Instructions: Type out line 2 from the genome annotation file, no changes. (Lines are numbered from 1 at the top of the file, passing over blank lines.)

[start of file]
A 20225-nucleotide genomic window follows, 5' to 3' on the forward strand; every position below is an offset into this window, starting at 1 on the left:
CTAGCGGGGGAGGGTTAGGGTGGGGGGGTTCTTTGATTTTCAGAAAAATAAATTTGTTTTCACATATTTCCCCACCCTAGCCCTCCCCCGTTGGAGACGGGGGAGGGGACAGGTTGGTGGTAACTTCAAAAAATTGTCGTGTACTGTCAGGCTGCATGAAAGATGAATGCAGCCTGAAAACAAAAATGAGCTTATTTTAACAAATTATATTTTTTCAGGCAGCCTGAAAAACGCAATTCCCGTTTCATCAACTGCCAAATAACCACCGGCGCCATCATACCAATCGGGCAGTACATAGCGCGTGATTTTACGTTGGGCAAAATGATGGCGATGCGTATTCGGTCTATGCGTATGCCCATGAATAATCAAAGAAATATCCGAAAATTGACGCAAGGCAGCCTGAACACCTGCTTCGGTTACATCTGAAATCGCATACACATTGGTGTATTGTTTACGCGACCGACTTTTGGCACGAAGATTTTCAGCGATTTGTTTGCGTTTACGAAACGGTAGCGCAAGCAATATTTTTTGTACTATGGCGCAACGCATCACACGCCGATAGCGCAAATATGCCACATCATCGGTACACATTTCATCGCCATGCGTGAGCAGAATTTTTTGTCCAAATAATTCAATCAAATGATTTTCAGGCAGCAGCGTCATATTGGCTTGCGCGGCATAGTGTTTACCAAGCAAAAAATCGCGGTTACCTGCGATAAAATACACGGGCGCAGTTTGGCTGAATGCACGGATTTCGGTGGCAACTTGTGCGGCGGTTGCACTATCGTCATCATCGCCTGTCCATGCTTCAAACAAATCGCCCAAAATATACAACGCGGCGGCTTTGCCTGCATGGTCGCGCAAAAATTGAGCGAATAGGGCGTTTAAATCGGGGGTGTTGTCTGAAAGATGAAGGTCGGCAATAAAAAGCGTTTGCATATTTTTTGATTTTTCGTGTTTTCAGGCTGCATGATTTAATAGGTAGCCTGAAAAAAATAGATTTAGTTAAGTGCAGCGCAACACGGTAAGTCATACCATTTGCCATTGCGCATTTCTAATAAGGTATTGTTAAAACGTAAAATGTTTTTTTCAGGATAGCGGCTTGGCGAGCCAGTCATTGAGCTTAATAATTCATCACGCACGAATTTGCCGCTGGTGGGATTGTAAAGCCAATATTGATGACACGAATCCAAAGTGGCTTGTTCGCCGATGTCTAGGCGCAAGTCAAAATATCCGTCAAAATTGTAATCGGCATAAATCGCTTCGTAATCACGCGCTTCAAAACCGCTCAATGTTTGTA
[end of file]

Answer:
CTAGCGGGGGAGGGTTAGGGTGGGGGGGTTCTTTGATTTTCAGAAAAATAAATTTGTTTTCACATATTTCCCCACCCTAGCCCTCCCCCGTTGGAGACGGGGGAGGGGACAGGTTGGTGGTAACTTCAAAAAATTGTCGTGTACTGTCAGGCTGCATGAAAGATGAATGCAGCCTGAAAACAAAAATGAGCTTATTTTAACAAATTATATTTTTTCAGGCAGCCTGAAAAACGCAATTCCCGTTTCATCAACTGCCAAATAACCACCGGCGCCATCATACCAATCGGGCAGTACATAGCGCGTGATTTTACGTTGGGCAAAATGATGGCGATGCGTATTCGGTCTATGCGTATGCCCATGAATAATCAAAGAAATATCCGAAAATTGACGCAAGGCAGCCTGAACACCTGCTTCGGTTACATCTGAAATCGCATACACATTGGTGTATTGTTTACGCGACCGACTTTTGGCACGAAGATTTTCAGCGATTTGTTTGCGTTTACGAAACGGTAGCGCAAGCAATATTTTTTGTACTATGGCGCAACGCATCACACGCCGATAGCGCAAATATGCCACATCATCGGTACACATTTCATCGCCATGCGTGAGCAGAATTTTTTGTCCAAATAATTCAATCAAATGATTTTCAGGCAGCAGCGTCATATTGGCTTGCGCGGCATAGTGTTTACCAAGCAAAAAATCGCGGTTACCTGCGATAAAATACACGGGCGCAGTTTGGCTGAATGCACGGATTTCGGTGGCAACTTGTGCGGCGGTTGCACTATCGTCATCATCGCCTGTCCATGCTTCAAACAAATCGCCCAAAATATACAACGCGGCGGCTTTGCCTGCATGGTCGCGCAAAAATTGAGCGAATAGGGCGTTTAAATCGGGGGTGTTGTCTGAAAGATGAAGGTCGGCAATAAAAAGCGTTTGCATATTTTTTGATTTTTCGTGTTTTCAGGCTGCATGATTTAATAGGTAGCCTGAAAAAAATAGATTTAGTTAAGTGCAGCGCAACACGGTAAGTCATACCATTTGCCATTGCGCATTTCTAATAAGGTATTGTTAAAACGTAAAATGTTTTTTTCAGGATAGCGGCTTGGCGAGCCAGTCATTGAGCTTAATAATTCATCACGCACGAATTTGCCGCTGGTGGGATTGTAAAGCCAATATTGATGACACGAATCCAAAGTGGCTTGTTCGCCGATGTCTAGGCGCAAGTCAAAATATCCGTCAAAATTGTAATCGGCATAAATCGCTTCGTAATCACGCGCTTCAAAACCGCTCAATGTTTGTA